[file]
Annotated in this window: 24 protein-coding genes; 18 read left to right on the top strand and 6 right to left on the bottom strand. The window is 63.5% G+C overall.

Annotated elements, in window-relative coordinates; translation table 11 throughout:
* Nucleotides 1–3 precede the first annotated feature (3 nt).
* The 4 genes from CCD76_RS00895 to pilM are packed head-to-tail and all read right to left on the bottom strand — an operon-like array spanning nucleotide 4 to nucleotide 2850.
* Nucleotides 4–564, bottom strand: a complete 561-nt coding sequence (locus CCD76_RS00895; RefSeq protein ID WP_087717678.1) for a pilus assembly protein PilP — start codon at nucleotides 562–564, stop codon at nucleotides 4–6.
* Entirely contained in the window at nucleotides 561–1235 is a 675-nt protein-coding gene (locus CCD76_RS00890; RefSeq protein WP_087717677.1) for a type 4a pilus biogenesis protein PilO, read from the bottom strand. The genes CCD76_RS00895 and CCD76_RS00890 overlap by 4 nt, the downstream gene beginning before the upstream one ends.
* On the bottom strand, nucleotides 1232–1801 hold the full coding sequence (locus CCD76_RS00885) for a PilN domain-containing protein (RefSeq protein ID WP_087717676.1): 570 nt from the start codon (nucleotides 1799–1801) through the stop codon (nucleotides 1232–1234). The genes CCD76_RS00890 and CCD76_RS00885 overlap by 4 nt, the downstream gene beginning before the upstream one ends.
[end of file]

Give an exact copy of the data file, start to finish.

Annotated in this window: 24 protein-coding genes; 18 read left to right on the top strand and 6 right to left on the bottom strand. The window is 63.5% G+C overall.

Annotated elements, in window-relative coordinates; translation table 11 throughout:
* Nucleotides 1–3 precede the first annotated feature (3 nt).
* The 4 genes from CCD76_RS00895 to pilM are packed head-to-tail and all read right to left on the bottom strand — an operon-like array spanning nucleotide 4 to nucleotide 2850.
* Nucleotides 4–564, bottom strand: a complete 561-nt coding sequence (locus CCD76_RS00895; RefSeq protein ID WP_087717678.1) for a pilus assembly protein PilP — start codon at nucleotides 562–564, stop codon at nucleotides 4–6.
* Entirely contained in the window at nucleotides 561–1235 is a 675-nt protein-coding gene (locus CCD76_RS00890; RefSeq protein WP_087717677.1) for a type 4a pilus biogenesis protein PilO, read from the bottom strand. The genes CCD76_RS00895 and CCD76_RS00890 overlap by 4 nt, the downstream gene beginning before the upstream one ends.
* On the bottom strand, nucleotides 1232–1801 hold the full coding sequence (locus CCD76_RS00885) for a PilN domain-containing protein (RefSeq protein ID WP_087717676.1): 570 nt from the start codon (nucleotides 1799–1801) through the stop codon (nucleotides 1232–1234). The genes CCD76_RS00890 and CCD76_RS00885 overlap by 4 nt, the downstream gene beginning before the upstream one ends.